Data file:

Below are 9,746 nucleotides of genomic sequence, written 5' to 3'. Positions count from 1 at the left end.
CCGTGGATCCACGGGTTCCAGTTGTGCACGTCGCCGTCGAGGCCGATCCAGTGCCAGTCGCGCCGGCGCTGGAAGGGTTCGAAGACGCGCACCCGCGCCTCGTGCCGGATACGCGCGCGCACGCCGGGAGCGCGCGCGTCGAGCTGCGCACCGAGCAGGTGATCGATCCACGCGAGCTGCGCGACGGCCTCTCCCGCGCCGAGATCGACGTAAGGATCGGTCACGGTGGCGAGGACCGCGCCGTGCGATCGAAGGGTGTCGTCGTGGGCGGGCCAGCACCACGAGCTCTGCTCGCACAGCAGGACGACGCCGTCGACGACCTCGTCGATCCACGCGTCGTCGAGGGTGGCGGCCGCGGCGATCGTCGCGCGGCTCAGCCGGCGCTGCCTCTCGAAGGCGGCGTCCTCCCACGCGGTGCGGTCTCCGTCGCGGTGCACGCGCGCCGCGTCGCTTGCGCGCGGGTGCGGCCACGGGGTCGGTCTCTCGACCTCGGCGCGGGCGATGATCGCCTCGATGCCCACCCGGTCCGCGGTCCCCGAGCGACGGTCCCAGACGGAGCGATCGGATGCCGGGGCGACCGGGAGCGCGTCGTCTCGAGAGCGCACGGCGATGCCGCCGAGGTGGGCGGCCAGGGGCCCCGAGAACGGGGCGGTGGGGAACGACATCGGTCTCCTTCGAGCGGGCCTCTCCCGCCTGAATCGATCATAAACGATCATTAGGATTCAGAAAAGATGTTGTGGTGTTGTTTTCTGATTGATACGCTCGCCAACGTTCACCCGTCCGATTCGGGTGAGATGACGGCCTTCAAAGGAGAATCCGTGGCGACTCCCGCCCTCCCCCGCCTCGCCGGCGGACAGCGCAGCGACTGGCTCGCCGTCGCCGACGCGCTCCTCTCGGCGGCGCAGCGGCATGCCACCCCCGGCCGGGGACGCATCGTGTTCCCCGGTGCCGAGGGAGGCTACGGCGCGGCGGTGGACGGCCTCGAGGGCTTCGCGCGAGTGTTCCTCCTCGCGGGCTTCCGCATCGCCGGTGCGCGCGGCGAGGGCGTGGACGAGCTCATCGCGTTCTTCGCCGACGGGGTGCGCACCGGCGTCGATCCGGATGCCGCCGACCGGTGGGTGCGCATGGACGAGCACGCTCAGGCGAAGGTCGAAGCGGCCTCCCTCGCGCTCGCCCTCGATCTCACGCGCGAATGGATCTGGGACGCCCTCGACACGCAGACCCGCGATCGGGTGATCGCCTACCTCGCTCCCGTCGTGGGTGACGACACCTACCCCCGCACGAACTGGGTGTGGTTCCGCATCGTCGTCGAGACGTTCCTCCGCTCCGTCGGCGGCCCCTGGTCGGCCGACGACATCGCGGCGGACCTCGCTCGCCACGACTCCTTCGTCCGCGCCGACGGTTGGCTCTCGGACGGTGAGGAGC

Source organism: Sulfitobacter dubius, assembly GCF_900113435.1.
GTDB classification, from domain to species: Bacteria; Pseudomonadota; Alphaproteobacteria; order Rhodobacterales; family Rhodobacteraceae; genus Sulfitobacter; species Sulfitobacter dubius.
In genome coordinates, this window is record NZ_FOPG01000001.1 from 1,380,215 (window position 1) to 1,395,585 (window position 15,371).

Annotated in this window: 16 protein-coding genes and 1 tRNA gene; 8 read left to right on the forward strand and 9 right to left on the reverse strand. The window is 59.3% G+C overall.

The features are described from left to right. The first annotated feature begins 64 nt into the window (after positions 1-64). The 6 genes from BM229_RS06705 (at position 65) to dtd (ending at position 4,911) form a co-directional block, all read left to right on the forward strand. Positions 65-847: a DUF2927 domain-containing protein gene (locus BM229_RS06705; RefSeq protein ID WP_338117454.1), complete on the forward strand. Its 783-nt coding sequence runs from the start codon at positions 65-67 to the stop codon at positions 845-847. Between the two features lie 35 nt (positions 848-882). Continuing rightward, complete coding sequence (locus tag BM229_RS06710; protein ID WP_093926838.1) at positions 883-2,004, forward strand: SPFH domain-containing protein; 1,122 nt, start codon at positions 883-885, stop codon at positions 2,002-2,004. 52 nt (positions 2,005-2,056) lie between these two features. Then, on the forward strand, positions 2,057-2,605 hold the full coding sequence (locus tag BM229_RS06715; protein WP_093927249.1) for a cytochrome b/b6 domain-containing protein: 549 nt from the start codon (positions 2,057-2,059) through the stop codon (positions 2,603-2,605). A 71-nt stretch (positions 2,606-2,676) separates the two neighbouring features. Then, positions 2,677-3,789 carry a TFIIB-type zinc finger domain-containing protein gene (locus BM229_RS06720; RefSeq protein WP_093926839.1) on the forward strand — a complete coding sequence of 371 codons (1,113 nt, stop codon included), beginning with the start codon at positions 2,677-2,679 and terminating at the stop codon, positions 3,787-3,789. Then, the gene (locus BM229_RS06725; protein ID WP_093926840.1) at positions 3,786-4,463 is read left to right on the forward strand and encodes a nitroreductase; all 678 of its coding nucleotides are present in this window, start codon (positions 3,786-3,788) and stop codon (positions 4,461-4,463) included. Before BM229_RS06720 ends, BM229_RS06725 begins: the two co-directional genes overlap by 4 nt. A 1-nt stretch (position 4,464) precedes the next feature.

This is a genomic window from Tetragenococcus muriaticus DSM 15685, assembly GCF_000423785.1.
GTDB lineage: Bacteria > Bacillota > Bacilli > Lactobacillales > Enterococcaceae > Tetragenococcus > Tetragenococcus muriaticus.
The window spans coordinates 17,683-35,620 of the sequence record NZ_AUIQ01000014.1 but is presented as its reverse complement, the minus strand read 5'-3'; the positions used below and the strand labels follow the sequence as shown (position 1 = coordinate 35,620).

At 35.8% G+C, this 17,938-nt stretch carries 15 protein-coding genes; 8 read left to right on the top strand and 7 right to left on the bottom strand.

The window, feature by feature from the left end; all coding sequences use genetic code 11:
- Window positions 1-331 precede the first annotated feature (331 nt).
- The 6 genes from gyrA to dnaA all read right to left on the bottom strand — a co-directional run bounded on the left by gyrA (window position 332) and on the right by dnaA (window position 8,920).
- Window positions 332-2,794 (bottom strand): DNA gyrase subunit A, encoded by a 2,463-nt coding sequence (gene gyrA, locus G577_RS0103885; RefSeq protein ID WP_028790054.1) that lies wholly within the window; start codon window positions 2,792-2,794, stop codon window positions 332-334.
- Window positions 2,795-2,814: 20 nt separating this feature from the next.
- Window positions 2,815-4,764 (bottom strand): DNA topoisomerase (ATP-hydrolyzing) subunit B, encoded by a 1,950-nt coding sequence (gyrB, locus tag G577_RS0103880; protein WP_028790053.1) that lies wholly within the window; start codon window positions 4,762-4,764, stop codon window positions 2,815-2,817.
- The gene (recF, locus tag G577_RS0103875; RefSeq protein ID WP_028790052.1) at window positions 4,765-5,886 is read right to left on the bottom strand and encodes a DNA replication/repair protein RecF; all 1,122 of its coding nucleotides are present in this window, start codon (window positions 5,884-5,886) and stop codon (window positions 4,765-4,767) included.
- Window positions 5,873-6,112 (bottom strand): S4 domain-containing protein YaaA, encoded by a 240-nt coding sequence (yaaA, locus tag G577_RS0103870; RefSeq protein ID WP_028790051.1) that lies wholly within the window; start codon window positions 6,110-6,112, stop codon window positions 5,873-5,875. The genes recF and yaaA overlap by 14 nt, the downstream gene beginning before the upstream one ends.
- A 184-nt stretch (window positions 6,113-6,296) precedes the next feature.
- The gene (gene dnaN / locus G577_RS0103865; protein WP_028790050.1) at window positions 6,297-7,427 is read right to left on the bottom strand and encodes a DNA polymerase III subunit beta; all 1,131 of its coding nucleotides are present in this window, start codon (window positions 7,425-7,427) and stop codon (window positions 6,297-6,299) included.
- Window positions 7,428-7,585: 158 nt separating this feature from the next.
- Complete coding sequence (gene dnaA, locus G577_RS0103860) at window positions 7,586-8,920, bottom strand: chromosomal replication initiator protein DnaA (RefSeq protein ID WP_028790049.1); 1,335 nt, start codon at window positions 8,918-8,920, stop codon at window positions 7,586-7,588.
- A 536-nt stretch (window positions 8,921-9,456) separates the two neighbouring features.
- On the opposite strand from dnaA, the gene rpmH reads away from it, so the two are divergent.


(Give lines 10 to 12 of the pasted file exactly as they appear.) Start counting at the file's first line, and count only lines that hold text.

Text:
The window spans coordinates 17,683-35,620 of the sequence record NZ_AUIQ01000014.1 but is presented as its reverse complement, the minus strand read 5'-3'; the positions used below and the strand labels follow the sequence as shown (position 1 = coordinate 35,620).

At 35.8% G+C, this 17,938-nt stretch carries 15 protein-coding genes; 8 read left to right on the top strand and 7 right to left on the bottom strand.

The window, feature by feature from the left end; all coding sequences use genetic code 11: